Yi Yi (2000)


Director:  Edward Yang
Cast:  Wu Nien-Jen, Elaine Jin, Issei Ogata
Plot:  Each member of a family in Taipei asks hard questions about life's meaning as they live through everyday quandaries.

Genre:  Drama 

Awards:  Won Best Director and nominated for Palme d'Or (Cannes).
Runtime:  173min
Rating:  PG for some mature themes.


The passing of a great filmmaker is always greeted with sadness.  Edward Yang was no exception.  One of the most influential of Taiwanese filmmakers, Yang belonged to a class of film directors whose films resonated strongly with the society he lived in.  

He made a number of pictures during the 1990s, but his most lasting legacy was Yi Yi, a film released at the turn of the century (or millennium if you will), which through the perspective of a single, but extended, middle-class Taiwanese family, provided viewers with an honest and insightful reflection of living in a modern, technological age.

Structured around three very important cultural ceremonies, namely the wedding, the baby shower, and the funeral, the film brings as many characters as possible to the fore, and then breaks them up into smaller 'units' for an in-depth study of their lives.  This congregation and dissection of characters is the reason Yang’s film is essential viewing for anyone who wishes to see a slice of themselves on screen, portrayed to a very realistic effect.

Expertly developed, the elaborative narrative may seem deceptively complex but it is really just a series of simple observations of daily occurrences spliced together on film.  Shot with honest objectivity, Yang’s film sometimes also spotlights on the subjective emotions of certain characters, most notably that of Yang Yang (a somewhat reserved boy with a camera), his school-going sister (who discovers the fleeting emotion of love for the first time), and their morally-guided father (a mid-level boss of a corporation who meets an old flame).

Of course, in a film like Yi Yi, which spans nearly three hours, these characters are multi-dimensionally developed.  So much occur in their lives that their ups and downs captured in Yang’s film are merely a 'cross-sectional' view of their current circumstance.  

Apart from the above-mentioned cultural ceremonies, another common point that ties all the three main characters together is the grandmother, who suffers a nasty fall and enters into a coma.  Interestingly, the unresponsive grandmother becomes sort of a 'human mechanism' for catharsis, especially for the father and the daughter.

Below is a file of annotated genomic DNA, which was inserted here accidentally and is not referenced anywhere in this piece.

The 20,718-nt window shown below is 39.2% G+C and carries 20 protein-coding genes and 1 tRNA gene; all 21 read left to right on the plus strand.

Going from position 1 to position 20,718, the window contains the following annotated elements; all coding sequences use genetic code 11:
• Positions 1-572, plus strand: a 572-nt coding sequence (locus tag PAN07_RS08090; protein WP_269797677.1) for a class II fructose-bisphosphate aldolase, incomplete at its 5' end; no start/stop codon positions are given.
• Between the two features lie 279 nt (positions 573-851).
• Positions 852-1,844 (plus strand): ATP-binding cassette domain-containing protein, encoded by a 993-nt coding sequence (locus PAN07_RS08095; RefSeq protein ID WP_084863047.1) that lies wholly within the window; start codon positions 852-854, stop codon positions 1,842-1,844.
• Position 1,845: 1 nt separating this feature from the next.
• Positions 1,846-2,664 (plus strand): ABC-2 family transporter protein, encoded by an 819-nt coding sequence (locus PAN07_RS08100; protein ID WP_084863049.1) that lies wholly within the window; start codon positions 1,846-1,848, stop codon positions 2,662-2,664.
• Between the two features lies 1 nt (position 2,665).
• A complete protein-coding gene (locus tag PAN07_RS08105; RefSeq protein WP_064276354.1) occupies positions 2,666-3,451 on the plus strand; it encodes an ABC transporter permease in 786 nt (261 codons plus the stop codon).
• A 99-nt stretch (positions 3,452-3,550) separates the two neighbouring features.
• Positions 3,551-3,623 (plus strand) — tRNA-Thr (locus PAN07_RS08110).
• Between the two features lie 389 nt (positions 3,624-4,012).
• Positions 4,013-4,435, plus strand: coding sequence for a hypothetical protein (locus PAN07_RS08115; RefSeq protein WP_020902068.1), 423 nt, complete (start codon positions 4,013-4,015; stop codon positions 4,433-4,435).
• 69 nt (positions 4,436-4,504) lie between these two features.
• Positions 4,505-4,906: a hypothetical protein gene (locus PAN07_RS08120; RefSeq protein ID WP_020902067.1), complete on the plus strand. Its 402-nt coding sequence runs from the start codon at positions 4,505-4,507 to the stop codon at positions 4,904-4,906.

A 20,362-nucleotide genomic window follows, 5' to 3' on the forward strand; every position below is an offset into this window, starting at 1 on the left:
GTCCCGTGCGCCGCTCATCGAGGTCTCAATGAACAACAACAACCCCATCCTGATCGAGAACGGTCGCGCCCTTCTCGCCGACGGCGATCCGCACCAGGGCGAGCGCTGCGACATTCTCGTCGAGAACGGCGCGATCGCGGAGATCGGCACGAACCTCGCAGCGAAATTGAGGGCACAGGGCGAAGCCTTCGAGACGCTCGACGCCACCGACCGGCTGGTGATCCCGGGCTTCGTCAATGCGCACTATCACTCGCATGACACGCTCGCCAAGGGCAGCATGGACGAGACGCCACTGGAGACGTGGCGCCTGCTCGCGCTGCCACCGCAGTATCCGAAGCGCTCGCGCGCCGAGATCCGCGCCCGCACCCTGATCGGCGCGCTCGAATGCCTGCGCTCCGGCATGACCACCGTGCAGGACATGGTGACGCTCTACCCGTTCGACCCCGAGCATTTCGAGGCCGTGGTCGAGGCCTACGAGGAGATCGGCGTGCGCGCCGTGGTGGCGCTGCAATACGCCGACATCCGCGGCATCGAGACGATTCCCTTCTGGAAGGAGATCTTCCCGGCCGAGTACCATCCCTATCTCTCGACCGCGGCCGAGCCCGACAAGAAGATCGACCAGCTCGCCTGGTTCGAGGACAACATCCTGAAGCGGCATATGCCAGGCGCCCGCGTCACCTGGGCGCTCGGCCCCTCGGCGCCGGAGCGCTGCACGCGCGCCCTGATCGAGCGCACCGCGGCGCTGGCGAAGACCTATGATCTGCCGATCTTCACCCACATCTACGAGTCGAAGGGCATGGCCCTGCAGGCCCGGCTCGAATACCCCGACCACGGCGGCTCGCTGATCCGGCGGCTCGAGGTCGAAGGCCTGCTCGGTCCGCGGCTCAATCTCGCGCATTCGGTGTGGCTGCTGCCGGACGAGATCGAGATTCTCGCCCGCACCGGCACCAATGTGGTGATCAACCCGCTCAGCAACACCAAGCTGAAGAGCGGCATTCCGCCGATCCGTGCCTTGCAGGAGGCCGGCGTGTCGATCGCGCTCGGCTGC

Yang Yang, on the other hand, refuses to talk to his grandmother.  He reasons that she is old and would probably know everything he would say, so why bother telling her things that she already understands.  His relationship, or the seemingly lack of one, with her would become immensely meaningful towards the end of the film, cumulating in Yi Yi’s most touching and thought-provoking moment – the recitation of a piece of self-written text by Yang Yang to his dead grandmother during her funeral.

In quite a number of scenes, director Yang employs long shots to keep viewers a certain distance away from the characters.  Although we could hear the (slightly fainter) dialogue, we are unable to observe the subtle facial reactions that would help us to register the feelings of these characters.  In other instances, Yang uses mediated images, like that of a security camera, to capture the movements of the characters, highlighting the increase in surveillance in today’s society.

Yang also makes use of glass panels (of windows, doors, and walls) to create a 'double-screen' effect.  These glass panels give an added screen to the lens of the camera, further separating the viewer from the actors, forcing upon us the role of a 'contemplative observer' as opposed to being a 'willing participant' in the lives of these characters.  The dual reflection of objects within and outside these glass panels sometimes produce naturally superimposed images; this is most beautiful during scenes shot in the night.

I feel that Yi Yi’s most important message comes from Yang Yang’s camera, which is given to him by his father.  He takes pictures of the back of people’s heads, reasoning that these are images that people could never see, and explaining that a person’s view of the world is always halved (i.e. never complete) because of this.  This change in social perspective from an innocent boy after receiving the camera parallels that of the director’s use of the film medium to reveal that life is often treated with so much subjectivity that an objective worldview is sometimes difficult for us to fathom.  

In three hours, Yang conveys that message very convincingly.  But three hours is never enough for something that often takes us a lifetime to recognize.  There is a word for it – it’s called wisdom.


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daniel said…
Excellent review! The final speech by Yang Yang broke my heart and reduced me to tears. Such profundity from a director who is sadly no longer with us.
Eternality said…
Amazing film! If you are able to catch Edward Yang's A BRIGHTER SUMMER DAY, please do so without any hesitation. It's really, really hard to find.

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